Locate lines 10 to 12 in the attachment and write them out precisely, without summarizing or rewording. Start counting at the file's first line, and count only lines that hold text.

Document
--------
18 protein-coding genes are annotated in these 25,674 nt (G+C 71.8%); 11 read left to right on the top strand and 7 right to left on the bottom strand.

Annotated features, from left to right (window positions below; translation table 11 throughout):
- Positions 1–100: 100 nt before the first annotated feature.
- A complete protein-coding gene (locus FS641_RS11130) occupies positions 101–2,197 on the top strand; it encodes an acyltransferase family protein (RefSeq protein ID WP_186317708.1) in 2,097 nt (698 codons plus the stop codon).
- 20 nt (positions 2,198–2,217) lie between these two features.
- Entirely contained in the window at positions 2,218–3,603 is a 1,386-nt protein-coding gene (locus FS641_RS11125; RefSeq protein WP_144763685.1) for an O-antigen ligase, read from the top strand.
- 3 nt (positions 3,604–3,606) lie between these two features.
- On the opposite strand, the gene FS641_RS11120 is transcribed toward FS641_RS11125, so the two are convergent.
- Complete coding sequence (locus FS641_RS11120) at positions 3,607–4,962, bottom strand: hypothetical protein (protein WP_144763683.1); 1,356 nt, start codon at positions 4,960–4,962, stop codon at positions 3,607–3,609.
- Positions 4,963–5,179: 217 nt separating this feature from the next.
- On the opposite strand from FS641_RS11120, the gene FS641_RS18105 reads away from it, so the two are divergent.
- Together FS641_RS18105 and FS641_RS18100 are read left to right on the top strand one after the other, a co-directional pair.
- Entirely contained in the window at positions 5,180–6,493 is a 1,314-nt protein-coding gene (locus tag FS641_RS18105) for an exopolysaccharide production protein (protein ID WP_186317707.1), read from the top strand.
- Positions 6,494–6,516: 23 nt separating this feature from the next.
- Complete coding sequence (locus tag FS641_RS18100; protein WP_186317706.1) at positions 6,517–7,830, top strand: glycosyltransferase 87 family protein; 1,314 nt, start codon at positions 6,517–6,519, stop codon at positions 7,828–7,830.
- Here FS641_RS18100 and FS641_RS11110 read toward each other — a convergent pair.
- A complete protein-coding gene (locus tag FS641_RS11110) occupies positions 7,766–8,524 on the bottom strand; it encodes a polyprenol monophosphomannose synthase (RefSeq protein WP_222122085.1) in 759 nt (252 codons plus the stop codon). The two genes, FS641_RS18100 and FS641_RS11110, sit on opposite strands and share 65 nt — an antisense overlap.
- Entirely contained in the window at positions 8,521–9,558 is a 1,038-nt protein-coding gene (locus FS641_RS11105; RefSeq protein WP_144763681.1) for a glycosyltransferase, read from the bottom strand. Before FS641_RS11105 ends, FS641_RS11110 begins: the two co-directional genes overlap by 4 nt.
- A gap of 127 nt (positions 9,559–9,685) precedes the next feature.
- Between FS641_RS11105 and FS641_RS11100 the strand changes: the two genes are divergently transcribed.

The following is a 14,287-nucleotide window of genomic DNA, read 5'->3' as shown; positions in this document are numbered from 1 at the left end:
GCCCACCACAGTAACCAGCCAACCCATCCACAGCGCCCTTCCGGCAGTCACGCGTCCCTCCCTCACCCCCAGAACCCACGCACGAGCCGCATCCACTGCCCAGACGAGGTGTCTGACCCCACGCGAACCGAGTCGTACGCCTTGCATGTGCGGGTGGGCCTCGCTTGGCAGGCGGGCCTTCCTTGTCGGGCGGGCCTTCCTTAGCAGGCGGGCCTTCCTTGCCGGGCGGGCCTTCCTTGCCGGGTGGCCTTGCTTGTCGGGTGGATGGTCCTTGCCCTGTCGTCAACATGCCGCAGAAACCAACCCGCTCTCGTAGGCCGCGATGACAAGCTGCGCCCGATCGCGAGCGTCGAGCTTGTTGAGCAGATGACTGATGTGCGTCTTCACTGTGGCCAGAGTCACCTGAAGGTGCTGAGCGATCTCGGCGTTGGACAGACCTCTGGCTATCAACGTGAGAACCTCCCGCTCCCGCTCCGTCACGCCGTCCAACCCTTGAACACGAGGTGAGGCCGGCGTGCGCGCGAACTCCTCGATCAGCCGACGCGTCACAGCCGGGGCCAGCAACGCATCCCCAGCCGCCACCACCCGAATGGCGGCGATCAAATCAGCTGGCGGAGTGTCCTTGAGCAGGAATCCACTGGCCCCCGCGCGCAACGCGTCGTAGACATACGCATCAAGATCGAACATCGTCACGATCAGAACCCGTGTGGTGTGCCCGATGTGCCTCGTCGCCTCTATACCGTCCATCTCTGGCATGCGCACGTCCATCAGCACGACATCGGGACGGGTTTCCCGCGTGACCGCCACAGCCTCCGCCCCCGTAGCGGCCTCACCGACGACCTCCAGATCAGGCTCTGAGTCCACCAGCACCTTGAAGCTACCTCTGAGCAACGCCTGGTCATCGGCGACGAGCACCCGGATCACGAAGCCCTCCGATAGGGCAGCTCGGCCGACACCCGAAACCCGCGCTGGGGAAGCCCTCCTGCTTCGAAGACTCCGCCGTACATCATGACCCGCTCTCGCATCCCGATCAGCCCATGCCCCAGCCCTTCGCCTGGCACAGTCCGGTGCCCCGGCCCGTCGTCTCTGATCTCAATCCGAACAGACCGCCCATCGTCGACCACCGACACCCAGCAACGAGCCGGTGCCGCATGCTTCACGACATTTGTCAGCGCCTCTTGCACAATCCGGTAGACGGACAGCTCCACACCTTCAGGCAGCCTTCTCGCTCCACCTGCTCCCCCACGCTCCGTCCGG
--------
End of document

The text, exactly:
- Positions 4,963–5,179: 217 nt separating this feature from the next.
- On the opposite strand from FS641_RS11120, the gene FS641_RS18105 reads away from it, so the two are divergent.
- Together FS641_RS18105 and FS641_RS18100 are read left to right on the top strand one after the other, a co-directional pair.